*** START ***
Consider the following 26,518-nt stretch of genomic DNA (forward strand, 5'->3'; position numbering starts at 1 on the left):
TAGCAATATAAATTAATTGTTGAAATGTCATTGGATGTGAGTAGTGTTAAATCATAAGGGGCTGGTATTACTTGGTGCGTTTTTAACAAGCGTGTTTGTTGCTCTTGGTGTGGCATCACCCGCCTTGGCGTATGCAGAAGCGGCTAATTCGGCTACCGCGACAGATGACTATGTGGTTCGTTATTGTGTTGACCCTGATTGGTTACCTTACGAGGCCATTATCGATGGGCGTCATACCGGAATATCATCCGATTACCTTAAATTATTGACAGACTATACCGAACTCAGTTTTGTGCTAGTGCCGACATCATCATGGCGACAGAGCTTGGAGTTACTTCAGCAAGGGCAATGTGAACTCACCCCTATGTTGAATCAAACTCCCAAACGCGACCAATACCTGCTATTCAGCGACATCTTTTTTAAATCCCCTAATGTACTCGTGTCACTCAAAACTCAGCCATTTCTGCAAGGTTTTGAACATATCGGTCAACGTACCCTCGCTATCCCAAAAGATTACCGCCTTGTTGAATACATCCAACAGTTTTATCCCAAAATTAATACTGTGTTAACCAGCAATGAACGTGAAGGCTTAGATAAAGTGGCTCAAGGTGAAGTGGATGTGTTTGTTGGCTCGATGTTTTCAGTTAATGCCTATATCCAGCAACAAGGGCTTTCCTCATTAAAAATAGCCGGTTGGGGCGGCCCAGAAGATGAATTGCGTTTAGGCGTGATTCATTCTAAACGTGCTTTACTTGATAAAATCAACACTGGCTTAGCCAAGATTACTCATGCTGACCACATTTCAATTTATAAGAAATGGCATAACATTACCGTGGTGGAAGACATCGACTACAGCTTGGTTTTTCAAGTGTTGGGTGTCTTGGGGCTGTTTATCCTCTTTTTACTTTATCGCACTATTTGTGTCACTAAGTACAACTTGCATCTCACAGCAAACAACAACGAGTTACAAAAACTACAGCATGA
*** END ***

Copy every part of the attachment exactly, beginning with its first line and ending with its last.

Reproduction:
Consider the following 26,518-nt stretch of genomic DNA (forward strand, 5'->3'; position numbering starts at 1 on the left):
TAGCAATATAAATTAATTGTTGAAATGTCATTGGATGTGAGTAGTGTTAAATCATAAGGGGCTGGTATTACTTGGTGCGTTTTTAACAAGCGTGTTTGTTGCTCTTGGTGTGGCATCACCCGCCTTGGCGTATGCAGAAGCGGCTAATTCGGCTACCGCGACAGATGACTATGTGGTTCGTTATTGTGTTGACCCTGATTGGTTACCTTACGAGGCCATTATCGATGGGCGTCATACCGGAATATCATCCGATTACCTTAAATTATTGACAGACTATACCGAACTCAGTTTTGTGCTAGTGCCGACATCATCATGGCGACAGAGCTTGGAGTTACTTCAGCAAGGGCAATGTGAACTCACCCCTATGTTGAATCAAACTCCCAAACGCGACCAATACCTGCTATTCAGCGACATCTTTTTTAAATCCCCTAATGTACTCGTGTCACTCAAAACTCAGCCATTTCTGCAAGGTTTTGAACATATCGGTCAACGTACCCTCGCTATCCCAAAAGATTACCGCCTTGTTGAATACATCCAACAGTTTTATCCCAAAATTAATACTGTGTTAACCAGCAATGAACGTGAAGGCTTAGATAAAGTGGCTCAAGGTGAAGTGGATGTGTTTGTTGGCTCGATGTTTTCAGTTAATGCCTATATCCAGCAACAAGGGCTTTCCTCATTAAAAATAGCCGGTTGGGGCGGCCCAGAAGATGAATTGCGTTTAGGCGTGATTCATTCTAAACGTGCTTTACTTGATAAAATCAACACTGGCTTAGCCAAGATTACTCATGCTGACCACATTTCAATTTATAAGAAATGGCATAACATTACCGTGGTGGAAGACATCGACTACAGCTTGGTTTTTCAAGTGTTGGGTGTCTTGGGGCTGTTTATCCTCTTTTTACTTTATCGCACTATTTGTGTCACTAAGTACAACTTGCATCTCACAGCAAACAACAACGAGTTACAAAAACTACAGCATGA